‘I think people should view with some skepticism the notion that gets breathlessly reported every week that the Mueller investigation is coming to an end…’
(Ben Sellers, Liberty Headlines) In late February, CNN broke the story that the investigation being led by Special Counsel Robert Mueller into collusion between President Donald Trump’s campaign and Russia might wrap up any day.
But as the probe drags on, Rep. Jim Jordan, R-Ohio, suggested another possibility in a recent interview with Fox News.
Jordan said the dismissal of two key investigators at the start of March—taken as a sign of closure—may have been due to their bias, the Washington Examiner reported.
Jordan, who is the ranking minority member of the House Oversight Committee and a prominent figure in the conservative Freedom Caucus, joined Rep. Mark Meadows, R-NC, in penning a March 1 letter to Attorney General William Barr, voicing concerns over Mueller staffers Andrew Weissmann and Zainab Ahmad.
“The reason Ms. Ahmad might have left is the fact that the report is coming soon. We all kind of suspect that it is,” Jordan told Fox News. “It also might be a letter that Mr. Meadows and I sent to Attorney General Barr just 19 days ago.”
The congressmen said that the two high-level prosecutors had undisclosed contact, prior to the opening of the investigation, with a key witness—then-Associate Deputy Attorney General Bruce Ohr—as part of a small circle of colleagues at the Department of Justice.
“This development raises questions about the impartiality and independence of Weissmann and Ahmad as senior members of the Special Counsel’s investigation,” wrote Jordan and Meadows in the letter to Barr.
Ohr was revealed to have stepped outside the scope of his duties in acting as an intermediary between the FBI and political research/lobbying firm Fusion GPS, helping to launch an investigation into Trump that ultimately paved the way for Mueller’s probe.
The Fusion firm—where Ohr’s wife, Nellie, happened to work as a Russian expert—compiled the since-debunked Steele Dossier, which was originally commissioned as opposition research by the Hillary Clinton campaign and based on information from questionable, unvetted sources within the Kremlin.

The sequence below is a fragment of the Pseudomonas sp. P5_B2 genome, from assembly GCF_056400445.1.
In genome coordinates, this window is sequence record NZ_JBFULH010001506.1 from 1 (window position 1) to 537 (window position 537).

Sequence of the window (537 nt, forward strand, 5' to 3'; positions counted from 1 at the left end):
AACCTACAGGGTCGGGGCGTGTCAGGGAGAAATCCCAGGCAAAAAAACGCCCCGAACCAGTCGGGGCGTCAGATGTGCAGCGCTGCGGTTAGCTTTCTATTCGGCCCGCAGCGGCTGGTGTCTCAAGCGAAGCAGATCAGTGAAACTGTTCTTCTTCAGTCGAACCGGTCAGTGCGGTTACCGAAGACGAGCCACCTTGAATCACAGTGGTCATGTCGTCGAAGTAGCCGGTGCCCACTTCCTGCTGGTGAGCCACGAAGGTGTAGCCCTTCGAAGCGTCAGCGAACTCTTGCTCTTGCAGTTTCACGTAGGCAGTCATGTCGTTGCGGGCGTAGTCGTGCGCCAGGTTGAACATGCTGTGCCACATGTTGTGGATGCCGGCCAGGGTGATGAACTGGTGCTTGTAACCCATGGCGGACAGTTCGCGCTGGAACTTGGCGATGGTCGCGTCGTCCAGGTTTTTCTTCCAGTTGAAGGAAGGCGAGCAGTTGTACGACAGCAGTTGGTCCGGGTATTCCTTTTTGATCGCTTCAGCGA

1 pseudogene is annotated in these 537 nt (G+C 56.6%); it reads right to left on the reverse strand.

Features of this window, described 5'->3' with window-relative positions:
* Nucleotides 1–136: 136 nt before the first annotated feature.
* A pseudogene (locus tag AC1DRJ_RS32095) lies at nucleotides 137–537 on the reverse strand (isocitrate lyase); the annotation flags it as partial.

Whatever the reason behind the two recent departures, political watchers have waited with bated breath for the potentially game-changing Mueller report.
Even Trump and his new attorney general’s office seemed to be making preparations for the release.
The final report would go directly to Barr, including recommendations from Mueller as to how to proceed with further investigative or legal action. Barr would then have the option to summarize it for Congress or to release as much as he deemed fit.
However, with notoriously partisan media leakers like Rep. Adam Schiff, D-Calif., leading the House Intelligence Committee, that would almost certainly result in the public disclosure of even classified details.
As Barr’s Justice Department internally debated how much of the report to provide to Congress—which, in a rare bipartisan move, firmly demanded that they receive the whole thing—Trump this week also came out supporting the full public release of the report.
Meanwhile, indications pointed to the possibility that Mueller may yet have some work to do.
Reuters reported that the former FBI director is still investigating leads in at least three areas:
- the interactions between Paul Manafort and a Russian business associate
- the role Roger Stone played in the Wikileaks release of hacked Clinton campaign emails
- the claims that Trump’s firing of FBI Director James Comey a few months into his presidency may have constituted obstruction of justice
More cynically, perhaps, Reuters observed that funding for the special counsel’s office—which in FY2018 spent around $9 million—is approved through the end of the fiscal year, on Sept. 30.
Politico said also that Deputy Attorney General Rod Rosenstein, who directly oversaw the bulk of the nearly two-year-long investigation, has temporarily delayed his departure plans.
One former Obama-era U.S. Attorney, Preet Bharara, who was fired two months into Trump’s term after refusing to resign his post, also remained skeptical about the investigation nearing its end, reported the Examiner.
In a recent interview on CBS’s “Face the Nation,” while noting that he was now an outsider with no privileged information, Bharara said, “I think people should view with some skepticism the notion that gets breathlessly reported every week that the Mueller investigation is coming to an end.”